2) emphasizing the need for a systematic investigation of cultural effects as psychological process rather than engaging in a simple cross-countries comparison;

3) debunking myths about the existence of global homogenous markets and the effectiveness of glocalization strategies;

4) challenging the common misconception that innovations typically originate in rich countries and later spill over to the developing world. By the end of the course students will be able to:

• Recognize that consumer behavior knowledge constitutes a competitive advantage for companies

• Explain how, when, and why culture matters in understanding consumers

Wealth Management

Using an approach that combines theory with strong anchoring in practical applications, students will acquire the theoretical knowledge as well as the tools and skills required to understand capital markets, value different asset classes, and make investment decisions in a portfolio context. This comprehensive, current, and applicable wealth management program covers the most important issues in finance and ethics, providing a global understanding of the investment industry.

Modern trends in wealth management and aspects related to soft skills, investor behavior, and best practices when advising will have a central place throughout the course.

In a world where tax issues are becoming increasingly relevant, we have incorporated special consideration into tax factors. In particular, and as a case study - with its own characteristics and dynamics and high complexity - the Argentine tax system will be analyzed.

The course is mainly based on materials used in the CFA (Chartered Financial Analyst) and CFA Investment Foundations curricula, which combine strong theoretical knowledge with best practices and trends in portfolio management.

The course is for those who want to acquire or increase their knowledge in the area of private wealth management, develop skills that allow them to navigate the complexities of today's world, learn the latest trends related to portfolio management in global markets, know the financial challenges which we face and make better and more informed decisions.

Leveraging decades of accumulated experience and in-depth knowledge of teachers working in American and European banks, as well as with investors, financial advisors and family offices in wealth management and planning areas, practical and relevant examples will be used throughout the course.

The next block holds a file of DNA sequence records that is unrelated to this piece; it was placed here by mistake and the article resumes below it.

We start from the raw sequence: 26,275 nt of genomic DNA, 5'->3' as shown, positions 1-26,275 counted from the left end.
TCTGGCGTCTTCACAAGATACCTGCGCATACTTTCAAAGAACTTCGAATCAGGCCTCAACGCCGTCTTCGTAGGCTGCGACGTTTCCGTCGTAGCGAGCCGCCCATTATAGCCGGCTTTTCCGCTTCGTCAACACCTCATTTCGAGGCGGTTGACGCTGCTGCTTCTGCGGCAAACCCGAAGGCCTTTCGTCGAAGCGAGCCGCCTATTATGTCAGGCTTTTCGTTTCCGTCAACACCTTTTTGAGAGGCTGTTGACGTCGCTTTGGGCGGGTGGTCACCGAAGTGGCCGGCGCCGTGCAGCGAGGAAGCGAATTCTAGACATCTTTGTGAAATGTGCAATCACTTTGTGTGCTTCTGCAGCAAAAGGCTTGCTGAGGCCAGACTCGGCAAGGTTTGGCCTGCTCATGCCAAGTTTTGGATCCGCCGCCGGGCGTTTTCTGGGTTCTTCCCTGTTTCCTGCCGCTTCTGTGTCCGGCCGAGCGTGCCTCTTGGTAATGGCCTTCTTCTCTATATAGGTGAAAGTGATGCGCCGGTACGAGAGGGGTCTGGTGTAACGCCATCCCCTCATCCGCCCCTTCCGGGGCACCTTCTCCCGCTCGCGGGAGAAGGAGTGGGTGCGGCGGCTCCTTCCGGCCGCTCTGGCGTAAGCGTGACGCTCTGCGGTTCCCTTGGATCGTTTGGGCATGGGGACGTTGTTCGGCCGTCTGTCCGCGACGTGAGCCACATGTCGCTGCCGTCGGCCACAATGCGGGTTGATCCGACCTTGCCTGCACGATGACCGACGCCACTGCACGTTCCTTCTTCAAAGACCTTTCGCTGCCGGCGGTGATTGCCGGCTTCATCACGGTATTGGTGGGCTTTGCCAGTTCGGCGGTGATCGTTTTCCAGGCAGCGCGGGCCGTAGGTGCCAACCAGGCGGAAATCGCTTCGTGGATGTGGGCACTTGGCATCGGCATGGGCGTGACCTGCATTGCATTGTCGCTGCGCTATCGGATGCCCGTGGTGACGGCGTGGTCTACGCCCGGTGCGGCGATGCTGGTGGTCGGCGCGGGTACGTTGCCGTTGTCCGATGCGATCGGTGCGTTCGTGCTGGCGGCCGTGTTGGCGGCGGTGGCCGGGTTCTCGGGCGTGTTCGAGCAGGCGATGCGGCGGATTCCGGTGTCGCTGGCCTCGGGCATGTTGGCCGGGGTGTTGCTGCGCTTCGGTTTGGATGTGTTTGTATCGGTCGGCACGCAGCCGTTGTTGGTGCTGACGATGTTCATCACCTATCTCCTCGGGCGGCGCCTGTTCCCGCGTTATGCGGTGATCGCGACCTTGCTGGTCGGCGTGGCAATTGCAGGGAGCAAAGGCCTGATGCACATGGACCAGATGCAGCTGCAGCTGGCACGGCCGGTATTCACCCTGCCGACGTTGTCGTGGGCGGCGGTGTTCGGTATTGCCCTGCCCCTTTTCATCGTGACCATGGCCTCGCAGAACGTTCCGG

The Science of Happiness: Individual, Workplace and Policy Implications

In this course, students will read and discuss cutting-edge research on wellbeing. This research aims to answer the following questions: Does money really make us happier? What leadership skills can we develop to bring happiness to the workplace? Is the Gross Domestic Product a good indicator of social progress? What can the government do to increase citizen’s happiness?

During this course, you will have the opportunity to:

· Learn what promotes and what undermines wellbeing.

· Apply behavioural insights related to wellbeing to the individual, the workplace, and the government.

· Critically analyze existing research.

· Generate new ideas.

People Management in Emerging Markets

Expat managers are notoriously bad at adapting to local culture, making avoidable mistakes. Even knowing this risk, sometimes motivated by trust, others justified by the lack of local human capital, multinationals still tend to use intensively expat managers. To avoid ending on the wrong side of this trade-off, multinationals demand expat talent with high contextual intelligence, which can be trained and improved. This course will help you to improve your contextual intelligence by discussing how human resources are managed in Latin America, analyzing the cross-country differences and similarities.